in 2D or 3D. See the examples/tiled/ in the engine code.
You can convert a spritesheet from Cocos2D or Starling formats into X3D.
See the program tools/sprite-sheet-to-x3d distributed
as part of the engine.
We have ready window classes (TCastleWindow)
and Lazarus components (TCastleControl) to make simple
X3D and other 3D models browser, on a Lazarus form or independent from Lazarus LCL.
The engine is integrated with Lazarus —
we have various Lazarus components.
Engine components are independent when possible.
For example, you can only take model loading and processing
code, and write the rendering yourself. Or you can use our OpenGL rendering,
but still initialize OpenGL context yourself (no requirement to do it
by our CastleWindow unit). And so on.
Of course, ultimately you can just use everything from our engine,
nicely integrated — but the point is that you don't have to.
Engine can be used to develop natively-looking tools, not just OpenGL games,
since our OpenGL controls integrate with any GUI library (Lazarus LCL, GTK,
You can embed the engine in a normal GUI program.
You can use multiple OpenGL controls and windows visualizing (the same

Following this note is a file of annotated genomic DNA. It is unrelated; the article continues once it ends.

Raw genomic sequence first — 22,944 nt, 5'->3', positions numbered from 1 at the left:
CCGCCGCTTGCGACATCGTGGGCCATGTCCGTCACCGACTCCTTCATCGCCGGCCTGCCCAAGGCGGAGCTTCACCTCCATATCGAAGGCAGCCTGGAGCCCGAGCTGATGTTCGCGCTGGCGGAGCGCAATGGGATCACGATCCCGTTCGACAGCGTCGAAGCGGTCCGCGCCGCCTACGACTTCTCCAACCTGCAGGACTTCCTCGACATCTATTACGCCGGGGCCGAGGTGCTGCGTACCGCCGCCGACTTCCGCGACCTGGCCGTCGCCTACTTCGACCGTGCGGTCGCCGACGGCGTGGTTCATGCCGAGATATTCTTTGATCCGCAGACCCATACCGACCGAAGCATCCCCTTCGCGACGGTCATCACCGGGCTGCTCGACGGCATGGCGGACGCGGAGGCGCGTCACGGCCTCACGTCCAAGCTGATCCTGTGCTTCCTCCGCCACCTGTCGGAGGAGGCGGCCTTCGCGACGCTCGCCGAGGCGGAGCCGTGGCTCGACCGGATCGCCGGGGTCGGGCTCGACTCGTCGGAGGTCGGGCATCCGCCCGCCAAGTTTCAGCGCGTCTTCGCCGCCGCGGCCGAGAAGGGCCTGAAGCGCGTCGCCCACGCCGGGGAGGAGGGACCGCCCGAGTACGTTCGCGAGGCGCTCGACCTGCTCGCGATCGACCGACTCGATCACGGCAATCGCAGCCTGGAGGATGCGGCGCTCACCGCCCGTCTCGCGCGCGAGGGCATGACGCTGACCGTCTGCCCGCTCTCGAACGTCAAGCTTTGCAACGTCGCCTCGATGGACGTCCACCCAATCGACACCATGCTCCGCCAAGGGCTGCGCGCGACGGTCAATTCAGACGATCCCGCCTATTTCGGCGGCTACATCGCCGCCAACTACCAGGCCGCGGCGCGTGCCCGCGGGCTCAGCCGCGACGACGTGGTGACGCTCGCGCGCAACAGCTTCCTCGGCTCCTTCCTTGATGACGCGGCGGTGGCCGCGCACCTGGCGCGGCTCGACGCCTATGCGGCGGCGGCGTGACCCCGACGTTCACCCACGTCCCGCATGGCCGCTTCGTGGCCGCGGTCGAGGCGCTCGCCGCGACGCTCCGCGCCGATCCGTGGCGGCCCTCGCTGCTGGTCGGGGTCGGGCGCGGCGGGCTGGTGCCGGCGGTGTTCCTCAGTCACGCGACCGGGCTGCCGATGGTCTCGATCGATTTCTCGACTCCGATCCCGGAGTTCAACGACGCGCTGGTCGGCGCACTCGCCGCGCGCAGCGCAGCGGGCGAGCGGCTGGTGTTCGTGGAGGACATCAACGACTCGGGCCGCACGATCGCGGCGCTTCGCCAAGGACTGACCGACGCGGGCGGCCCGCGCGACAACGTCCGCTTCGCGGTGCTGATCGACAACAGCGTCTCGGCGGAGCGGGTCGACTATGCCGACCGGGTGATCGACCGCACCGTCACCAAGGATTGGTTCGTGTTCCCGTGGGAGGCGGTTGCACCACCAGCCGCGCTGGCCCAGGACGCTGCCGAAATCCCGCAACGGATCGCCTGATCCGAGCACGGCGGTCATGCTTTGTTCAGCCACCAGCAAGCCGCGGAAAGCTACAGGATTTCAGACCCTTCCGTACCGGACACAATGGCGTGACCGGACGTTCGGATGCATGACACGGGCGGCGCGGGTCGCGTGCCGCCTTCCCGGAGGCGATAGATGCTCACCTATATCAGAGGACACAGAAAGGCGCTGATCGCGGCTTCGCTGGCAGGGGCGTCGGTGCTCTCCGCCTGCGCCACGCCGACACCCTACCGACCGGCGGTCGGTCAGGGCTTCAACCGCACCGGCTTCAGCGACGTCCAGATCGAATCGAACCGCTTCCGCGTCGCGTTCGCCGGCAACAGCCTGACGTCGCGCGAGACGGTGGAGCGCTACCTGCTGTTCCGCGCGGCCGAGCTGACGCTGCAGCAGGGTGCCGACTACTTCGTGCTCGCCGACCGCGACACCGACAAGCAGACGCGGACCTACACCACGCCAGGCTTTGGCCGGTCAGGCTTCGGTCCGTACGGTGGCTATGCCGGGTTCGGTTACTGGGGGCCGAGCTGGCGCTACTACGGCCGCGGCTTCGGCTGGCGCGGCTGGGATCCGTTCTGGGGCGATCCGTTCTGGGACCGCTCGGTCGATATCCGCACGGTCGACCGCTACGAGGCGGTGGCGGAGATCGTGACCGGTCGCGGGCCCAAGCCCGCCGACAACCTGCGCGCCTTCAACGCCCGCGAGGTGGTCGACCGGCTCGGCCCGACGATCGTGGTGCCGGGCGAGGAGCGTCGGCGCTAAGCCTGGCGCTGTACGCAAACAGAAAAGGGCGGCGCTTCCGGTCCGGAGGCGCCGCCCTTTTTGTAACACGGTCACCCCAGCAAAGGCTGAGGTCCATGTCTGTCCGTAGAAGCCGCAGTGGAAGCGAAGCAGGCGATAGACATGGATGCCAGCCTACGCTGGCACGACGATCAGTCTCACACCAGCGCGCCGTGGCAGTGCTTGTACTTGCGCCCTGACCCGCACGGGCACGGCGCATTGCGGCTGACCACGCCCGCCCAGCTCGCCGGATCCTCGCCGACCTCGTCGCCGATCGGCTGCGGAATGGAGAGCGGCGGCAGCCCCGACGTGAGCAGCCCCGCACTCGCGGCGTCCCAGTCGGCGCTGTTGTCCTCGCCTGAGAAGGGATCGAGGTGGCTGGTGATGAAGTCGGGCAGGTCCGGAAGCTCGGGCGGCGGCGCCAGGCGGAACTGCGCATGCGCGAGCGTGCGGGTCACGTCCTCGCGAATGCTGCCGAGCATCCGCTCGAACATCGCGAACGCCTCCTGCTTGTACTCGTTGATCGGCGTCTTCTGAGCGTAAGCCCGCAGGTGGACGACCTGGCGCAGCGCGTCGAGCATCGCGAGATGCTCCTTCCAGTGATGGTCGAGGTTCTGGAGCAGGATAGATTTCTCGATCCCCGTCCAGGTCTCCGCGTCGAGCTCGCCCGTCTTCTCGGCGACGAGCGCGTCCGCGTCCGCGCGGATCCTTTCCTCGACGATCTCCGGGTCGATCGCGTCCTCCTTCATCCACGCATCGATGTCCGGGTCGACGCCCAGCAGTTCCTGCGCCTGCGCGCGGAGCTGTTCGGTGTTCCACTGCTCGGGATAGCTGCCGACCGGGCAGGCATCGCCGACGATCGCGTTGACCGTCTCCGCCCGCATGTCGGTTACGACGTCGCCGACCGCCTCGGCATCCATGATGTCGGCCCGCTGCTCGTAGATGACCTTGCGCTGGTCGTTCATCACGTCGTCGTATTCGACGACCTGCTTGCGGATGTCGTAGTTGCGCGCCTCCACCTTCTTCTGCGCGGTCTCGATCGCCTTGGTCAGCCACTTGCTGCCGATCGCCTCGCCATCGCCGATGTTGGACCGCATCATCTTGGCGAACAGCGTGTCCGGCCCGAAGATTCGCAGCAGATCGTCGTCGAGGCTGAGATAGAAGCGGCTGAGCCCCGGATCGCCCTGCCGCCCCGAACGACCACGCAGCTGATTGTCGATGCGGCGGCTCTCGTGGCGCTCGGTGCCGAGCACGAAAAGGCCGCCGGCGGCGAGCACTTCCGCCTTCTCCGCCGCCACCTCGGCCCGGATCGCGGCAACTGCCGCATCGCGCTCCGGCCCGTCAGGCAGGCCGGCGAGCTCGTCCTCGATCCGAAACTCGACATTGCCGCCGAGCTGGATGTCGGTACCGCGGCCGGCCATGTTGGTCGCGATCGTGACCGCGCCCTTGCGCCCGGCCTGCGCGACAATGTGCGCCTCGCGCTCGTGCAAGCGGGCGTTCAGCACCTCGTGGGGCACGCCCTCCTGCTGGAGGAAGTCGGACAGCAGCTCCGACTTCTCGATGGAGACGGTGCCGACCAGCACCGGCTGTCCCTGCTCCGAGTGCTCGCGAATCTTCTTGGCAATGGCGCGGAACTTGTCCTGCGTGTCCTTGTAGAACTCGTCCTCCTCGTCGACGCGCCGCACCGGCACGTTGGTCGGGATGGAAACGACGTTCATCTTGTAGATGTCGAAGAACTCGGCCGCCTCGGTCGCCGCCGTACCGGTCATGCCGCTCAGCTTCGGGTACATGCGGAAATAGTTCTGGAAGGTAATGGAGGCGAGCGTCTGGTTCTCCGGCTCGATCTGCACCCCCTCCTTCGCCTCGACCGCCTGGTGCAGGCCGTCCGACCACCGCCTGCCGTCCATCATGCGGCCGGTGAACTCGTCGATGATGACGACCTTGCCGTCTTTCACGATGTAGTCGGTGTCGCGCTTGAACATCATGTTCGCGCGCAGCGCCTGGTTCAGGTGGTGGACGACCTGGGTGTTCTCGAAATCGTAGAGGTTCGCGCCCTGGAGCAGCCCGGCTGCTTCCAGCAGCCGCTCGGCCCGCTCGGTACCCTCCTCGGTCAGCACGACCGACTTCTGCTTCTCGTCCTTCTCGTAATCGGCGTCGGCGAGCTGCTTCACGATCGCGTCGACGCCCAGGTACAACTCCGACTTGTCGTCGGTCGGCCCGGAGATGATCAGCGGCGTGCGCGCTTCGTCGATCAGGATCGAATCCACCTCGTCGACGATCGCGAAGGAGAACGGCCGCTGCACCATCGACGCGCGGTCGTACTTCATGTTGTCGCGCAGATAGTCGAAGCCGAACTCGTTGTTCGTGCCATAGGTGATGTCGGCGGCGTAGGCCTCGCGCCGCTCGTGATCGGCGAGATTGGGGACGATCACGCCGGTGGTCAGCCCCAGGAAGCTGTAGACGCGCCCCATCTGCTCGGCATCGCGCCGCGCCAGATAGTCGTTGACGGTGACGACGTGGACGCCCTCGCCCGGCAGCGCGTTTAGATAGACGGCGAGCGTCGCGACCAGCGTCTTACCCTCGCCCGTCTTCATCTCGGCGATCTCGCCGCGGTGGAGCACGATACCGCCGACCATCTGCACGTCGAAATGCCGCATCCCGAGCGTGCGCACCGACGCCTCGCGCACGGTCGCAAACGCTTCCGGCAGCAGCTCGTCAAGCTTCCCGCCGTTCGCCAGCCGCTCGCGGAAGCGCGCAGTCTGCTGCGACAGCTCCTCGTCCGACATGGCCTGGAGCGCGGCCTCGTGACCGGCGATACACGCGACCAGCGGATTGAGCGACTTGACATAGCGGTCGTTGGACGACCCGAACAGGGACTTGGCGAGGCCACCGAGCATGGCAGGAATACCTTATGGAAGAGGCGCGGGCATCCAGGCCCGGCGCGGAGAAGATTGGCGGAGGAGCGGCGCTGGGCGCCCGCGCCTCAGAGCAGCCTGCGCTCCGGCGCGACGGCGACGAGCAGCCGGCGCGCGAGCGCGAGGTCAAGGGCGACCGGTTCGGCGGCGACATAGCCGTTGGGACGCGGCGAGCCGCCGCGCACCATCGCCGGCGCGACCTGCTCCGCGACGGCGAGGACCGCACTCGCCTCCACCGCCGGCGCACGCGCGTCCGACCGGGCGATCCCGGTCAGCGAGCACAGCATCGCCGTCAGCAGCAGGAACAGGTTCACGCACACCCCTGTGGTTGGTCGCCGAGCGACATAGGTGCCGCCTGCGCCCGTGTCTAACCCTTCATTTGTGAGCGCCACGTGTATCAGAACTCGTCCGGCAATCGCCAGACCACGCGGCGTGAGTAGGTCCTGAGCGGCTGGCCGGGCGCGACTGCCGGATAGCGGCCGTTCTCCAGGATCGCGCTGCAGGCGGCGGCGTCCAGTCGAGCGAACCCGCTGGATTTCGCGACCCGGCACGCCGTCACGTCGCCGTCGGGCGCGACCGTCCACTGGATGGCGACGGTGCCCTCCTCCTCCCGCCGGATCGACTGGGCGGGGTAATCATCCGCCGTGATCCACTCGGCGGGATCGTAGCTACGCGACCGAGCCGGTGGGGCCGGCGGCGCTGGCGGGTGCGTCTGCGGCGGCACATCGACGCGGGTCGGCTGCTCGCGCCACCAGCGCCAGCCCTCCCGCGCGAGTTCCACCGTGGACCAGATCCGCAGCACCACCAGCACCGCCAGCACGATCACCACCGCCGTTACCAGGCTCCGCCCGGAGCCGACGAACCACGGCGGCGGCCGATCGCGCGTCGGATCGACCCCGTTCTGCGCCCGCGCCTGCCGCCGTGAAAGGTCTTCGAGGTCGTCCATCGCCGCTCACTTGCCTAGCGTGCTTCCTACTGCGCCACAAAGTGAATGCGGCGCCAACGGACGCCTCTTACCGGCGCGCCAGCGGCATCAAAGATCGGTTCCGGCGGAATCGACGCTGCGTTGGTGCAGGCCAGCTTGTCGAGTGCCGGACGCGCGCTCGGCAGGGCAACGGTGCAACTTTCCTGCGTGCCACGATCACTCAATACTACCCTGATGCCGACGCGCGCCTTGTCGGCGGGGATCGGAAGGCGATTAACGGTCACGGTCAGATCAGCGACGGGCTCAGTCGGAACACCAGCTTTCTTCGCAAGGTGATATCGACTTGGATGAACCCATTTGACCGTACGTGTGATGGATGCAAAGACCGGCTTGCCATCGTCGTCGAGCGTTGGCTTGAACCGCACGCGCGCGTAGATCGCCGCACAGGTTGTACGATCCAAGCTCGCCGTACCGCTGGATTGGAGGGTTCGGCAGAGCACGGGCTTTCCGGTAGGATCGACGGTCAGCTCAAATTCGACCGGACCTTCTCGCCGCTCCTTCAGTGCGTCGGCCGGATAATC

or different) game world.
There are also various classes for processing 3D data
without any rendering (like TCastleSceneCore), these are of course useful too
(e.g. to write ray-tracers).
The engine is developed for the Free Pascal Compiler, an open-source cross-platform compiler. We have Lazarus components for RAD development, although the core engine doesn't depend on Lazarus LCL and you can develop full games with pure FPC (we have our own OpenGL window management unit, if you want). The whole engine is 100% clean Object Pascal code.
Do you use our engine or view3dscene?
Please make us happy and tell us about it!
For example, post a a screenshot to our
We will happily use the best screenshots to showcase our engine here.
This is the time where you can show your cool work environment
(maybe a peek at your editor), or show us a glance of your
new game / tool you develop :)